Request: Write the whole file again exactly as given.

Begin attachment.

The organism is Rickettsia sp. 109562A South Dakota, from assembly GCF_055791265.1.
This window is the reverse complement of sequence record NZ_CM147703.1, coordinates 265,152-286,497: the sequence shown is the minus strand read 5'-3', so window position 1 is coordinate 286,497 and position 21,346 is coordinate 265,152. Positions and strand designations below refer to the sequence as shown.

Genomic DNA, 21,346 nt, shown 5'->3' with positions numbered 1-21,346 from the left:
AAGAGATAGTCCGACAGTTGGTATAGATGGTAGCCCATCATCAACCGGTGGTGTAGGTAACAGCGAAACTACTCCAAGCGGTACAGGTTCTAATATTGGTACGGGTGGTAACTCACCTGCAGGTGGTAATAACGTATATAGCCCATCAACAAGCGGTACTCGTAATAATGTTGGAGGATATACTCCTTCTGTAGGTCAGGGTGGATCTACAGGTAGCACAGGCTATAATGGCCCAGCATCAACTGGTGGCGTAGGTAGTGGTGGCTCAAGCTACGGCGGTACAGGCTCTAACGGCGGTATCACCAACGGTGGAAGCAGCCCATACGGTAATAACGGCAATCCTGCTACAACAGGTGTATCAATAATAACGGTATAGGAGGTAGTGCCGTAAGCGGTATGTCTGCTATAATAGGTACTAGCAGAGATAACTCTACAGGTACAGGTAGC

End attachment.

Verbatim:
The organism is Rickettsia sp. 109562A South Dakota, from assembly GCF_055791265.1.
This window is the reverse complement of sequence record NZ_CM147703.1, coordinates 265,152-286,497: the sequence shown is the minus strand read 5'-3', so window position 1 is coordinate 286,497 and position 21,346 is coordinate 265,152. Positions and strand designations below refer to the sequence as shown.

Genomic DNA, 21,346 nt, shown 5'->3' with positions numbered 1-21,346 from the left:
AAGAGATAGTCCGACAGTTGGTATAGATGGTAGCCCATCATCAACCGGTGGTGTAGGTAACAGCGAAACTACTCCAAGCGGTACAGGTTCTAATATTGGTACGGGTGGTAACTCACCTGCAGGTGGTAATAACGTATATAGCCCATCAACAAGCGGTACTCGTAATAATGTTGGAGGATATACTCCTTCTGTAGGTCAGGGTGGATCTACAGGTAGCACAGGCTATAATGGCCCAGCATCAACTGGTGGCGTAGGTAGTGGTGGCTCAAGCTACGGCGGTACAGGCTCTAACGGCGGTATCACCAACGGTGGAAGCAGCCCATACGGTAATAACGGCAATCCTGCTACAACAGGTGTATCAATAATAACGGTATAGGAGGTAGTGCCGTAAGCGGTATGTCTGCTATAATAGGTACTAGCAGAGATAACTCTACAGGTACAGGTAGC